Worldwide Customs and Regulatory Updates
CBP May Now Share IPR Information with Rights Holders to Detect Counterfeiting
U.S. Customs and Border Protection (CBP) published an interim rule on April 24, 2012 which allows disclosure of alleged counterfeit Intellectual Property Rights (IPR) information to an actual rights holder in order to determine if the mark is valid or counterfeit.
Under the new provisions, which became effective on the date of publication, CBP may provide information to valid rights holders in the form of photographs or a sample of the goods in question, as well as information appearing on the packaging.
The importer will have seven days to submit information demonstrating the merchandise is not counterfeit; failing such proof, CBP will seize the merchandise.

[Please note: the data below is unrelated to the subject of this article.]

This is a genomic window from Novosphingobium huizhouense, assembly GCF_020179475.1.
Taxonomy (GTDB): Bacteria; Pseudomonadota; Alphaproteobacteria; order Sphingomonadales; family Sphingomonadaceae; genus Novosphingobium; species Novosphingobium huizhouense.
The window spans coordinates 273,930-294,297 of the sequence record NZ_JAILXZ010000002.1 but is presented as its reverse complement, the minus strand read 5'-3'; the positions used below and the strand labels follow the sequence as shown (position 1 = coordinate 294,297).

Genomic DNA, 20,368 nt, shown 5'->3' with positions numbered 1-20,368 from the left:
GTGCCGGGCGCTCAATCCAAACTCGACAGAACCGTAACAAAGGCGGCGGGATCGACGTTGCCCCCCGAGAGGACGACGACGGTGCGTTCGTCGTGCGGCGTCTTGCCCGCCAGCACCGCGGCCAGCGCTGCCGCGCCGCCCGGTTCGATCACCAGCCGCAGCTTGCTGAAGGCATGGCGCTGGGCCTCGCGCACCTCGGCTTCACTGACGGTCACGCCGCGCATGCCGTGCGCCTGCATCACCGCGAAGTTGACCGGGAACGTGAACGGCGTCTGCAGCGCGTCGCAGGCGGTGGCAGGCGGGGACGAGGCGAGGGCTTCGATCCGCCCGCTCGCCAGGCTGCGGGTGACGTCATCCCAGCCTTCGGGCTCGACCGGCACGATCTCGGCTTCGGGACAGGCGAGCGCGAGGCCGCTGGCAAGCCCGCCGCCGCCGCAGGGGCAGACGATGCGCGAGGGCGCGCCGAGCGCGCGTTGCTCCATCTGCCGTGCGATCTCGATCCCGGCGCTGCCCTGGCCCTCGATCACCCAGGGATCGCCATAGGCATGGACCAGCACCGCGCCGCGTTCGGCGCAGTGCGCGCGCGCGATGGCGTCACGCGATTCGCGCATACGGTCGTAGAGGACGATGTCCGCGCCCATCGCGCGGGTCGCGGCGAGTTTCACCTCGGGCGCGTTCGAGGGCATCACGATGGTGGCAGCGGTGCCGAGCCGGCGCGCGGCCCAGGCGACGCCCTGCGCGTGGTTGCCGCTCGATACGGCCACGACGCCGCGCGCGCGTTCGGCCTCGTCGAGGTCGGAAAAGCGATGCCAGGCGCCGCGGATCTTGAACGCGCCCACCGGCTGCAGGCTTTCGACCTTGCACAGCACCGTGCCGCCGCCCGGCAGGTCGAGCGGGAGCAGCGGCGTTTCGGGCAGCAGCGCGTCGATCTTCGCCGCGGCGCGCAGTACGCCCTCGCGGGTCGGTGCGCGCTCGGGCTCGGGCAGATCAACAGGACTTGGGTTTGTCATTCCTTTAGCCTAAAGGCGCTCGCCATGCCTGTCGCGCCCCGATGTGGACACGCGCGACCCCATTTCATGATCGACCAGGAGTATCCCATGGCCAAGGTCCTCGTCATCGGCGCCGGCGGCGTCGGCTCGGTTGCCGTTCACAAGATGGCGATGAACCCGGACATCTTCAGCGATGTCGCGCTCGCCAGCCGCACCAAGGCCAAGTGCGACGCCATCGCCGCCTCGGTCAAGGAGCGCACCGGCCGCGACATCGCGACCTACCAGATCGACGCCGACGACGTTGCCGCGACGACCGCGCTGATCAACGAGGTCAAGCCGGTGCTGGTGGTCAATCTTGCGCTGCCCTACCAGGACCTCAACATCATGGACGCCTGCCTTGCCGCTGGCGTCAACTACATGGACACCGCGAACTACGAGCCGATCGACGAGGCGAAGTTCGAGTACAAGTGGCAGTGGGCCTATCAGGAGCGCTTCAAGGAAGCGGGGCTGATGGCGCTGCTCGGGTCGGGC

Under the new provisions:
- A “counterfeit mark” is defined as an unauthorized mark that is identical or indistinguishable from a mark registered with the U.S. Patent and Trademark Office.
- CBP may detain alleged counterfeit merchandise up to 30 days.
- The importer will be advised with 5 days of detention.
- The importer will have 7 days from notice of detention to provide information establishing that the mark in question is not counterfeit.
- CBP may disclose information about the shipment and alleged counterfeit mark to the rights holder at any time following examination of the merchandise.
- The rights holder may be required to provide a surety bond to ensure return of the item(s) to CBP.
- Merchandise found to be counterfeit will be seized and forfeited by CBP.
If you wish to learn more about this new provision, please visit the U.S. Customs and Border Protection website by clicking HERE.